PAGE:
Wednesday, January 13, 2010

Notes to consider

Some excellent posts have recently been coming in from readers to James Wesley Rawles' SurvivalBlog, nonetheleast of which is this tidbit which I excerpted;
"...I expect raiding to take two main forms. The roadside ambush and the home invasion. Home invasions are always dangerous and often brutal. If the raiders attack your home, they will try to take you by surprise and kill every combatant in the house before anyone can react. They will force every more at a very fast pace to prevent you from reacting. They may use some kind of distraction or disguise to gain surprise. Home invasion, carried out with professionalism and gusto is fairlysafe and easier than you would think. Expect to see some of them wearing body armor, dressed in police uniforms and carryingbadges. (Some of them will have professional entry SWAT and military). Failing at a stack entry, they may use CS gas to drive out the occupants. Failing that, they will use fire..."
I can bet good money that the home invasion scenarios are going to get this bad, and worse, I'm just afraid that it's going to start a little sooner than expected.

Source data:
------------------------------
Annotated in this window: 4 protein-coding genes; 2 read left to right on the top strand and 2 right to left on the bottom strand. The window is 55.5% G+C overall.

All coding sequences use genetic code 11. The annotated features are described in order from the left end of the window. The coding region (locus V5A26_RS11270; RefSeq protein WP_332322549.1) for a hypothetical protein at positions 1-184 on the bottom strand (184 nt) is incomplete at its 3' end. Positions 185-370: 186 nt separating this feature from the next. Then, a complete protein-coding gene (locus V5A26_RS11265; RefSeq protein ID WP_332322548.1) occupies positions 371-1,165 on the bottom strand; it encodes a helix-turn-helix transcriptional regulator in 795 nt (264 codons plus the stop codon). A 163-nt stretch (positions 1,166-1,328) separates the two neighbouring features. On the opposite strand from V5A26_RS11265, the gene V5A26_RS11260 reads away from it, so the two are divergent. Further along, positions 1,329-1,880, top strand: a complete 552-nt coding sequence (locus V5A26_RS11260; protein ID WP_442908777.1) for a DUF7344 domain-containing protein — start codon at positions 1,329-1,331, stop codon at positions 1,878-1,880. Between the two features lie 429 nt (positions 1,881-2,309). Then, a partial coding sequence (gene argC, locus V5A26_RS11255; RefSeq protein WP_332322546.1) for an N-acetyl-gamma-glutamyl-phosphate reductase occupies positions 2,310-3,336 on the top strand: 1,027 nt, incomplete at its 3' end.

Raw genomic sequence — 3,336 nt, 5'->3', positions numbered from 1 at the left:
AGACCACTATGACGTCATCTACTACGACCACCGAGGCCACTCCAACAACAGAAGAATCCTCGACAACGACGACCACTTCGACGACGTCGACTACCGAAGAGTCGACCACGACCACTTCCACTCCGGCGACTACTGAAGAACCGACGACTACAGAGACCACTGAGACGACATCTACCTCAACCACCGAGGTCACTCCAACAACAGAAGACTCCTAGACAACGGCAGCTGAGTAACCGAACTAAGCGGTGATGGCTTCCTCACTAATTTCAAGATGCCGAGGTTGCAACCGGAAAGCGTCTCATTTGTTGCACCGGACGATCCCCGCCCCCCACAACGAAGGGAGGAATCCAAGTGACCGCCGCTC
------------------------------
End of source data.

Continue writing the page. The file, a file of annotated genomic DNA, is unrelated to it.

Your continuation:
And in a similar vein, and appropriately enough, fresh off the heels of finishing The Road, Mr. JIC adds this bit;
"...Don't ever underestimate the vile depravity of human beings. Anarchy is the dirtiest word in the English language. Rape and torture may be common. I believe as food gets harder to find, many people will turn to cannibalism to sustain themselves. (I wish this were not true, but historically, it's very common.) I am not advocating cannibalism in any way, but In all fairness, cannibalism can greatly extend a group's supply base. There are a whole lot of people out there and people are made of meat. While easy targets are available, some groups may prosper for some months eating human flesh. It could be a fairly successful strategy for some groups. Beware. History of other collapses warns us that this may be common..."
Again, I'm concerned that his timetable is closer than he anticipates.

With the real unemployment rate at 17%, possibly more, it shouldn't take too much more straw to break this camel's back.

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